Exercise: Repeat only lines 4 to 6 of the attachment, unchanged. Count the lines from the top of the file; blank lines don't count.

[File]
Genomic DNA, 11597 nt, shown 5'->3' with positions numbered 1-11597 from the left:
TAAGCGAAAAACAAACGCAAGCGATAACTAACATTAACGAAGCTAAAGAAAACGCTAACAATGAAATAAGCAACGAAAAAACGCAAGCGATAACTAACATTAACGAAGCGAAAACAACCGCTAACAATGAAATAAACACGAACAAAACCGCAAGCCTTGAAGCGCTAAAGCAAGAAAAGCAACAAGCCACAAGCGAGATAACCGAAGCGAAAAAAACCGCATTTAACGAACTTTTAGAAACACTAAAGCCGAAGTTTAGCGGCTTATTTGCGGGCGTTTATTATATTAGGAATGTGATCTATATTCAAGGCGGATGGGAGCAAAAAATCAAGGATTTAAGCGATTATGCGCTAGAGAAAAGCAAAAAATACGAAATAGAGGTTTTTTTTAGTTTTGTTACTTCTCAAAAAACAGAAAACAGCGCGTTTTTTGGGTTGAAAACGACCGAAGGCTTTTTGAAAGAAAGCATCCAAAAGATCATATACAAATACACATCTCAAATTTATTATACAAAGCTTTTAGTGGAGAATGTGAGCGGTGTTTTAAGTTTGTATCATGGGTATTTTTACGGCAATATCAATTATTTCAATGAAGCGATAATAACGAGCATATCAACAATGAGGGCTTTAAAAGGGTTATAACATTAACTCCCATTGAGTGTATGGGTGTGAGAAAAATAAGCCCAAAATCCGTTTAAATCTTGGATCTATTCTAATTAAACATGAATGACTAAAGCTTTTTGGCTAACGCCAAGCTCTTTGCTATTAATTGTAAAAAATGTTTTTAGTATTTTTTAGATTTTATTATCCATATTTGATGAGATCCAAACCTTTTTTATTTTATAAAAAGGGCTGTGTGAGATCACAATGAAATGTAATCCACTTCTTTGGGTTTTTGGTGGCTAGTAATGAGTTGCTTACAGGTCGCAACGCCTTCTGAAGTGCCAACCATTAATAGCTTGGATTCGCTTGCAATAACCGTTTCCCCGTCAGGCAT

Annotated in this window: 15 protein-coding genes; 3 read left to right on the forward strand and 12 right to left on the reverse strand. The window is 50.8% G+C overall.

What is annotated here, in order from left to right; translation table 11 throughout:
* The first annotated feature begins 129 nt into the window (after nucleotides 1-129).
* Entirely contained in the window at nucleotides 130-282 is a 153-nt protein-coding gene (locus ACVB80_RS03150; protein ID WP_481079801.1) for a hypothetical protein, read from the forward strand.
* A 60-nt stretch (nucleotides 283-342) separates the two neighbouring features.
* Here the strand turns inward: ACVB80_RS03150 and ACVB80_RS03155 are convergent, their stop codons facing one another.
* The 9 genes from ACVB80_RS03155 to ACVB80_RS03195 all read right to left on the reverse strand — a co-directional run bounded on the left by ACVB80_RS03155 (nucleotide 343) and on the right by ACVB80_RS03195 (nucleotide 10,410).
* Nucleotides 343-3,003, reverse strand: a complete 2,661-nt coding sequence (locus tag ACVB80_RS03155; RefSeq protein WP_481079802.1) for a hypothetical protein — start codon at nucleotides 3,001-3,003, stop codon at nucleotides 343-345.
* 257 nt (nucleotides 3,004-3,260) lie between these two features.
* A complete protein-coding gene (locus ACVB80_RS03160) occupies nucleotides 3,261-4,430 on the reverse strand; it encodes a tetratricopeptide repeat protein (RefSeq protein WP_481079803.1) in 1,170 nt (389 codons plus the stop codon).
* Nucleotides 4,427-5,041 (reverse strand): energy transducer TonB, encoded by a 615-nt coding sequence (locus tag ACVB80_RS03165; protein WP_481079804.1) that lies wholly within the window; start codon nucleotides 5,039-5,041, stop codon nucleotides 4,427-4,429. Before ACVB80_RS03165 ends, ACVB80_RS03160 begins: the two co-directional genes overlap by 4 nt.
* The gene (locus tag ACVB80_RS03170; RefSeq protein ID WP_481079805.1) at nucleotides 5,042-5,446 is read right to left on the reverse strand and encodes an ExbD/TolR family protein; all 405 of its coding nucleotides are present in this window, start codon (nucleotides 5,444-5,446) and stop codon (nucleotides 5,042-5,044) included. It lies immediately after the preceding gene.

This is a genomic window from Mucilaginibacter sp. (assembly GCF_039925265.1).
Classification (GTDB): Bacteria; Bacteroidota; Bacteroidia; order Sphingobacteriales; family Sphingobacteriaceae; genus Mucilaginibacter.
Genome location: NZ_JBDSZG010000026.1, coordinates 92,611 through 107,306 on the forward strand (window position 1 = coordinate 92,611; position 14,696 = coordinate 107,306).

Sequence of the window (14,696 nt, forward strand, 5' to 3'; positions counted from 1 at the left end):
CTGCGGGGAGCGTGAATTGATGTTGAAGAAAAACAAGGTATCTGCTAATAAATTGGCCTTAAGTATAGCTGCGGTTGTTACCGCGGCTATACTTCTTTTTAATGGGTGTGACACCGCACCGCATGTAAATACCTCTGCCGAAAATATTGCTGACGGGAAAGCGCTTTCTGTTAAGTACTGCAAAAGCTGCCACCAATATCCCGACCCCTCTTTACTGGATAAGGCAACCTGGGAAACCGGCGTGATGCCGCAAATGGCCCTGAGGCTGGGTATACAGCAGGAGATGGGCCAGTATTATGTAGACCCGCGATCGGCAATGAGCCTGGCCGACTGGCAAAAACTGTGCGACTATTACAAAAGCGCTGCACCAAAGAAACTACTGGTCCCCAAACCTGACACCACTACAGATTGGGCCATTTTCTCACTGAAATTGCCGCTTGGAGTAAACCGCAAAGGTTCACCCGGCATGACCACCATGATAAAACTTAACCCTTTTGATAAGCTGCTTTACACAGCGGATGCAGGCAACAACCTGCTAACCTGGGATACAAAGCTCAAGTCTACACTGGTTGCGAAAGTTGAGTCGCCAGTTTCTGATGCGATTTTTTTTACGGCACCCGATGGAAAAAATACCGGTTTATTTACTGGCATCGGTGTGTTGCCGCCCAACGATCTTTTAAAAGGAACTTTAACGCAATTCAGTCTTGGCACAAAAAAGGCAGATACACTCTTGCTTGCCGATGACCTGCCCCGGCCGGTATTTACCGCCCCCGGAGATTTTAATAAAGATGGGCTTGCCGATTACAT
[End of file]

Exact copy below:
What is annotated here, in order from left to right; translation table 11 throughout:
* The first annotated feature begins 129 nt into the window (after nucleotides 1-129).
* Entirely contained in the window at nucleotides 130-282 is a 153-nt protein-coding gene (locus ACVB80_RS03150; protein ID WP_481079801.1) for a hypothetical protein, read from the forward strand.